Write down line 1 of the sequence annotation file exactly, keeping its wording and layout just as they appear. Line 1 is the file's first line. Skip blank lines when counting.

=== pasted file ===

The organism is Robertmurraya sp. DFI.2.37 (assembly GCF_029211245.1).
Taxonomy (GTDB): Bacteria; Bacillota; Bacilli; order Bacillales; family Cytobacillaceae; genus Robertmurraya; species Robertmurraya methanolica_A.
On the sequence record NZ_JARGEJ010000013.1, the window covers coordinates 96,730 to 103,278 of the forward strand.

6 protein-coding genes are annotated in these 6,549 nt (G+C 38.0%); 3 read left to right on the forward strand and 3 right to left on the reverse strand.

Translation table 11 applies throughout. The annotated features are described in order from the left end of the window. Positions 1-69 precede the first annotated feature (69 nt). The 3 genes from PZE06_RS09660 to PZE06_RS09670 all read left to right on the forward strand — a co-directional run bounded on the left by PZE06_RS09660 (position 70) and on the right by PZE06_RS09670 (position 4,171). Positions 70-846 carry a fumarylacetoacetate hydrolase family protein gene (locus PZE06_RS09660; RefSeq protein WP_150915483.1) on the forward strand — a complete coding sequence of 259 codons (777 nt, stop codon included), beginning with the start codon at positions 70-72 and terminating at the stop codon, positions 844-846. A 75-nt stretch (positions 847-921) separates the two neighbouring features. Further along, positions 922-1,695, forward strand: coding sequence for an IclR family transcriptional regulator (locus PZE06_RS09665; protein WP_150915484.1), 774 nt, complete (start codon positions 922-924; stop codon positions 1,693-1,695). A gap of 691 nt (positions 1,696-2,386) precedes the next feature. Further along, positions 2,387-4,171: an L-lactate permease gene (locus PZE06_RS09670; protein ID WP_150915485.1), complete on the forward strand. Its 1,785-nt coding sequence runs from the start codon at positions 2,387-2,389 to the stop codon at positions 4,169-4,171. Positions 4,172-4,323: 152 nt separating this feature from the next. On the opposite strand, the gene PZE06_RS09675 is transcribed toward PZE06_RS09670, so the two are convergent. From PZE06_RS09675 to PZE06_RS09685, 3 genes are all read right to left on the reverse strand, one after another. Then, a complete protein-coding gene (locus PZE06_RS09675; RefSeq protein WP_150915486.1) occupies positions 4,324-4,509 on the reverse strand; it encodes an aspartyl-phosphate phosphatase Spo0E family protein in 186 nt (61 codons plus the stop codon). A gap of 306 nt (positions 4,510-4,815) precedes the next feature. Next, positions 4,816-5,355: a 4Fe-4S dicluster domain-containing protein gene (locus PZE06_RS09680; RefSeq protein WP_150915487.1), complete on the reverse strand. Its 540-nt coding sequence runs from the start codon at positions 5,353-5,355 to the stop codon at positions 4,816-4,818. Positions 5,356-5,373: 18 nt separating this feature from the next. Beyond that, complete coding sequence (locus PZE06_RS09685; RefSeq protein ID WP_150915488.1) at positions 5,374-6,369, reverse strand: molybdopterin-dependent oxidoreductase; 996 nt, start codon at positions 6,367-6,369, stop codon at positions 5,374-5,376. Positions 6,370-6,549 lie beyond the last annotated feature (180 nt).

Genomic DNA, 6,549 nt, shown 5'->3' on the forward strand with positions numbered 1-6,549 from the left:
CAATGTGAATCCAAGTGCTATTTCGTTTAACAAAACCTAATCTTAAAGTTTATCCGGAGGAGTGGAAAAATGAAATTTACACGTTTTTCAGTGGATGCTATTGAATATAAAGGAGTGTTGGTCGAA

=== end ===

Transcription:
The organism is Robertmurraya sp. DFI.2.37 (assembly GCF_029211245.1).